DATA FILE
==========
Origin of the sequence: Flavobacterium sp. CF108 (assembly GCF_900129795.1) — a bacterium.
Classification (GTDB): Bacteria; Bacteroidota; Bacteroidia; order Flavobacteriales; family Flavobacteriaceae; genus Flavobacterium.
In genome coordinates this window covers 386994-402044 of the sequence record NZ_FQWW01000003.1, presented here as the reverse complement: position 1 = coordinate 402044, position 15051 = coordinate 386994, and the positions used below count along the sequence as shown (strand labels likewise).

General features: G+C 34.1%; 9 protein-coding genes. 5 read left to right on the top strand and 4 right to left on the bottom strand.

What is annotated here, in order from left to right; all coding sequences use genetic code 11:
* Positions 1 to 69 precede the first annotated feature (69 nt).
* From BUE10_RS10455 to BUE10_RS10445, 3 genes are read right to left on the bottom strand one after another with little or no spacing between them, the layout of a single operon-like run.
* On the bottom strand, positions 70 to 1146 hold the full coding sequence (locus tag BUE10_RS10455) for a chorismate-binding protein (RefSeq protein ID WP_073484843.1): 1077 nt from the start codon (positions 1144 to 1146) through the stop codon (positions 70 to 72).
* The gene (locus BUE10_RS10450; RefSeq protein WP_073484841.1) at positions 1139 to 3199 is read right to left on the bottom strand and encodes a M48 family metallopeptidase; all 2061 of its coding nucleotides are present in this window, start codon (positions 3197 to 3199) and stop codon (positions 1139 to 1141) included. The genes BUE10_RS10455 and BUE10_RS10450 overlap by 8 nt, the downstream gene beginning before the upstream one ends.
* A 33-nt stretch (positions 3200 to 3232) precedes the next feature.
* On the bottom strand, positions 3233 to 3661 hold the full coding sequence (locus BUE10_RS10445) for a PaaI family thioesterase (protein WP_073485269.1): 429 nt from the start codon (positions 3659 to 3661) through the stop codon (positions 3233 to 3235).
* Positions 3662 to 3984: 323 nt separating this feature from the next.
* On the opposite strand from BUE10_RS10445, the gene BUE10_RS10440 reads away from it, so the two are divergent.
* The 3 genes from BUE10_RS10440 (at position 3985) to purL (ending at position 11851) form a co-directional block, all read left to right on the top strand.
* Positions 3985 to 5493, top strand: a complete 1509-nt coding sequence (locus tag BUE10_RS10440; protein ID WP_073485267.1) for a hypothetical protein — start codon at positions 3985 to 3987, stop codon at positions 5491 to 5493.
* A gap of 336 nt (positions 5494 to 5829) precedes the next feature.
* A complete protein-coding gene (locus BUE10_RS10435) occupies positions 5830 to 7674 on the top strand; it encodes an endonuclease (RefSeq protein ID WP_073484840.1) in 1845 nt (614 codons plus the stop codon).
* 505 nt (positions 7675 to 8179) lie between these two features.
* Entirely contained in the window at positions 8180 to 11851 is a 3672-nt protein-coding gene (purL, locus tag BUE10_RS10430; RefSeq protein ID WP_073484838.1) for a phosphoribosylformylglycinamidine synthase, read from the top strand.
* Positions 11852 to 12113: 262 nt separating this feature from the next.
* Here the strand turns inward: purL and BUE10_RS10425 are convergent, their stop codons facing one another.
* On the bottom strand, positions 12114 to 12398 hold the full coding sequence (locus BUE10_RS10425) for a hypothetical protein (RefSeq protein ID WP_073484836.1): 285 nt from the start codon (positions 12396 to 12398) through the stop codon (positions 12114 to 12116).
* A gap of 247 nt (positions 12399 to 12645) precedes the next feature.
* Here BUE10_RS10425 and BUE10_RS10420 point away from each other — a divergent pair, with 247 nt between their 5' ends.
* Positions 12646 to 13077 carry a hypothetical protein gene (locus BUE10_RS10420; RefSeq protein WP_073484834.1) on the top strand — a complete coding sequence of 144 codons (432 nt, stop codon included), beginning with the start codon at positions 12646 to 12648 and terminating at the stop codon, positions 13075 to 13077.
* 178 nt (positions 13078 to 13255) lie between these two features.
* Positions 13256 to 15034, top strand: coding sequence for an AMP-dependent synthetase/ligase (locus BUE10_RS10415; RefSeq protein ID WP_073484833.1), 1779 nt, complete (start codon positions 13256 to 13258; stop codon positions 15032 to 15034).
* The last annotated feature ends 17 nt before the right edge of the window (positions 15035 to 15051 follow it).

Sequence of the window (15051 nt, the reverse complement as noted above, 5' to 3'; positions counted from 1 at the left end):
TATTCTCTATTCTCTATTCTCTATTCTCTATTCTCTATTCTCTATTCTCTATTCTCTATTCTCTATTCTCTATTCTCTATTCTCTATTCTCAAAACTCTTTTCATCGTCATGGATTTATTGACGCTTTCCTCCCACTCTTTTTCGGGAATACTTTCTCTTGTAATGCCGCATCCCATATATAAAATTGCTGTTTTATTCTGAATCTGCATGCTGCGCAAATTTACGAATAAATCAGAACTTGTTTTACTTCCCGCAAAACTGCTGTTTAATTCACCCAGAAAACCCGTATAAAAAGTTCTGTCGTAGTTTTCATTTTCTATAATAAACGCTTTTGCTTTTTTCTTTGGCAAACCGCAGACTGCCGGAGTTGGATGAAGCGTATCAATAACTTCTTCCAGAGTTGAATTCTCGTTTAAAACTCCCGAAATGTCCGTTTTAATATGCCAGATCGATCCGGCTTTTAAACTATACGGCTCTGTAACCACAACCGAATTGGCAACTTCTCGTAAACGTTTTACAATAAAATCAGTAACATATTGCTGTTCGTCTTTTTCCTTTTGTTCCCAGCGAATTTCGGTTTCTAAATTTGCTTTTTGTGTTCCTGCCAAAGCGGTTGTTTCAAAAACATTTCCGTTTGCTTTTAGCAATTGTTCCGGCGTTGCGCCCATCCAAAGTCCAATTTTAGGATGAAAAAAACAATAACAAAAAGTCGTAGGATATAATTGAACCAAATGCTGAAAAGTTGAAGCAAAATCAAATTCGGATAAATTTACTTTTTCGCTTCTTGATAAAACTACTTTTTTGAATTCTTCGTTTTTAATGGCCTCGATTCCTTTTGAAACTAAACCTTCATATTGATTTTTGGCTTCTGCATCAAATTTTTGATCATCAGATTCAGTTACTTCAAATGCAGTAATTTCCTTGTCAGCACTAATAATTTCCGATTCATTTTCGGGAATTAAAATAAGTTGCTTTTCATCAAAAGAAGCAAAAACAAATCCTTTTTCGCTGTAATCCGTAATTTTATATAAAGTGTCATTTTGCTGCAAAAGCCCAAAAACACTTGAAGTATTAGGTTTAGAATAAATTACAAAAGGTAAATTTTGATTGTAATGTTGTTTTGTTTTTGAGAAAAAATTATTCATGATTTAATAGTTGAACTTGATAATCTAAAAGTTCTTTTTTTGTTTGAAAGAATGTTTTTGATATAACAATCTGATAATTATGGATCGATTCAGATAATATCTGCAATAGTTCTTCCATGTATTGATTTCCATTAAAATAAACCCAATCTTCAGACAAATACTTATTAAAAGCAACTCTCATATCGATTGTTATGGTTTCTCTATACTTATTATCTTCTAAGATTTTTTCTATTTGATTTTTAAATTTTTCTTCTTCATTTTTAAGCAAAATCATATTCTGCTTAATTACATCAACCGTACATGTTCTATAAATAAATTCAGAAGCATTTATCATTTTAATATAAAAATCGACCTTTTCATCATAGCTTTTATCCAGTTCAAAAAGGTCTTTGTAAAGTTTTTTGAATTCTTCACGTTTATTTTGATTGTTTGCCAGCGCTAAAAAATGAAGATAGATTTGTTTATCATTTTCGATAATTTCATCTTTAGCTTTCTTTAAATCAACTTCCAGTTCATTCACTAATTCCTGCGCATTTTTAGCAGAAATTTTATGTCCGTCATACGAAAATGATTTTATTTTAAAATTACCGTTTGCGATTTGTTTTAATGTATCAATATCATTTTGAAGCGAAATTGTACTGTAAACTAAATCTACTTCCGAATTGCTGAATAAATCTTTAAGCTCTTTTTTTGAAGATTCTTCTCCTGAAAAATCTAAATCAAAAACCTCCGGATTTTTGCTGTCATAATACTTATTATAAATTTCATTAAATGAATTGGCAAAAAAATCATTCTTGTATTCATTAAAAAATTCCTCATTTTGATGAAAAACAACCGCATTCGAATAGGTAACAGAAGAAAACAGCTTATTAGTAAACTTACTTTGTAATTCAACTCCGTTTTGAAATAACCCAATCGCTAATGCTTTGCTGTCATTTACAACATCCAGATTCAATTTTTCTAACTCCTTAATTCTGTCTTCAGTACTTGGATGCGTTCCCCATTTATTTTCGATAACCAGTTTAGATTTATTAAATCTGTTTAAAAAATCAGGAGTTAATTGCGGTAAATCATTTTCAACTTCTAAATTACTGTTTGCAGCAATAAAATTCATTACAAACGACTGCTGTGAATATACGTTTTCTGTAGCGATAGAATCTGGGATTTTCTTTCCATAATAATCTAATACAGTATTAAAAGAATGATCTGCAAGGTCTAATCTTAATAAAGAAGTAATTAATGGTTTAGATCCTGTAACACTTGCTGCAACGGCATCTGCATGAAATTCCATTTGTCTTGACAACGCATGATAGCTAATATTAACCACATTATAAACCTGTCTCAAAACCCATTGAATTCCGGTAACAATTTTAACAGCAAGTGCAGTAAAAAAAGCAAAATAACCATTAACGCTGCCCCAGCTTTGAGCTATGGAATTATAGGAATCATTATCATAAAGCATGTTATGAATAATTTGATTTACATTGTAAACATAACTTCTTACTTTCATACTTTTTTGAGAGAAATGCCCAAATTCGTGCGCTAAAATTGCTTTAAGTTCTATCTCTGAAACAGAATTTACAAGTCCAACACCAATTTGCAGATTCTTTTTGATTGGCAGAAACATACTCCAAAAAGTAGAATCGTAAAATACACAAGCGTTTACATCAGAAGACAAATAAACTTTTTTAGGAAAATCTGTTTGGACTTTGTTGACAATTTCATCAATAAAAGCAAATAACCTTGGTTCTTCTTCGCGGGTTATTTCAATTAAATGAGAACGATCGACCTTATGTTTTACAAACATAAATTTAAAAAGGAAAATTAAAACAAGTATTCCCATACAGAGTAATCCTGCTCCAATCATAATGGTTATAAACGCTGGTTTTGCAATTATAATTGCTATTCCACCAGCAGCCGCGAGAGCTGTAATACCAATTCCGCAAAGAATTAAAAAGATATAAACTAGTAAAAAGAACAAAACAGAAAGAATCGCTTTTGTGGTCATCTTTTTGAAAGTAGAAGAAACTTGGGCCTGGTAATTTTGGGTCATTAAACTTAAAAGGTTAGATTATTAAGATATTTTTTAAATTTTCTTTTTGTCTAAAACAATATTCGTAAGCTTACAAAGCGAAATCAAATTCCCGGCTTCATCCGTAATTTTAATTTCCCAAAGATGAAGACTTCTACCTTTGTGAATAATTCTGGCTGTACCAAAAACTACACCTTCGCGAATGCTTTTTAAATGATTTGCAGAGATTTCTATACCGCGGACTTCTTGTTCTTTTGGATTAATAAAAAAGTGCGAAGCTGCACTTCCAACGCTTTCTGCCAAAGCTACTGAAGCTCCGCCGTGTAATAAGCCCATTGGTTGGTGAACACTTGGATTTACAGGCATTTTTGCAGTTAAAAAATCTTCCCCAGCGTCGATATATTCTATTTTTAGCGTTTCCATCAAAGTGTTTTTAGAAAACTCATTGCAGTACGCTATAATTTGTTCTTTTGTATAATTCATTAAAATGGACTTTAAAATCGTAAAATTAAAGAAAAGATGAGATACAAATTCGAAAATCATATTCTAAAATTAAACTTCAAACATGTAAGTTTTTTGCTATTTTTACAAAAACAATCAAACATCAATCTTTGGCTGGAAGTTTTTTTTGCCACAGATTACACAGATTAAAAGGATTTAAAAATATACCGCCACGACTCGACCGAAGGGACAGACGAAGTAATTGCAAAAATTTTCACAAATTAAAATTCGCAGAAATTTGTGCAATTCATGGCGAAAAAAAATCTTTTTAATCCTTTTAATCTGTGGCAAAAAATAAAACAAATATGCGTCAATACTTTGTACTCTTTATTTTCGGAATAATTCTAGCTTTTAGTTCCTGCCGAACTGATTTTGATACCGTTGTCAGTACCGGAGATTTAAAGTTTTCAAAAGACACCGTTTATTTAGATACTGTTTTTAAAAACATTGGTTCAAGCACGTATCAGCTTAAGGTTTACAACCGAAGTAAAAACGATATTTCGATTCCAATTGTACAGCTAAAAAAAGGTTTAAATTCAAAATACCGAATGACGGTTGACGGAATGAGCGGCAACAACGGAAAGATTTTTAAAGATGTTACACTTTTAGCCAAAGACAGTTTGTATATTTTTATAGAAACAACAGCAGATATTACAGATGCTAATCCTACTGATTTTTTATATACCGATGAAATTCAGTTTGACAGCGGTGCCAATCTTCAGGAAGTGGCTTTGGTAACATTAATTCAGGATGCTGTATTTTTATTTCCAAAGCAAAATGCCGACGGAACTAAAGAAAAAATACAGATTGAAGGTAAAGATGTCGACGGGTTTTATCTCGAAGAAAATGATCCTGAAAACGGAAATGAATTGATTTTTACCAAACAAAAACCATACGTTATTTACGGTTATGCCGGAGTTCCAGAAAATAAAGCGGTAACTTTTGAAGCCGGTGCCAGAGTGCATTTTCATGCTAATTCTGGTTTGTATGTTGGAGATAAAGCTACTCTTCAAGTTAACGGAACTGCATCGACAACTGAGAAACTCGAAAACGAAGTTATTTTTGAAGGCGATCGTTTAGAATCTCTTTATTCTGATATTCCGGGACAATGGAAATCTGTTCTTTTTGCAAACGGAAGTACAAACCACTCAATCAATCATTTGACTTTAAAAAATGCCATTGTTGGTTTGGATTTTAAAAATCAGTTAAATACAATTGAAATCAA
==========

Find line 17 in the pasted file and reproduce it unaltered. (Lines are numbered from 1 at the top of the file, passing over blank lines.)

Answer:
* A complete protein-coding gene (locus BUE10_RS10435) occupies positions 5830 to 7674 on the top strand; it encodes an endonuclease (RefSeq protein ID WP_073484840.1) in 1845 nt (614 codons plus the stop codon).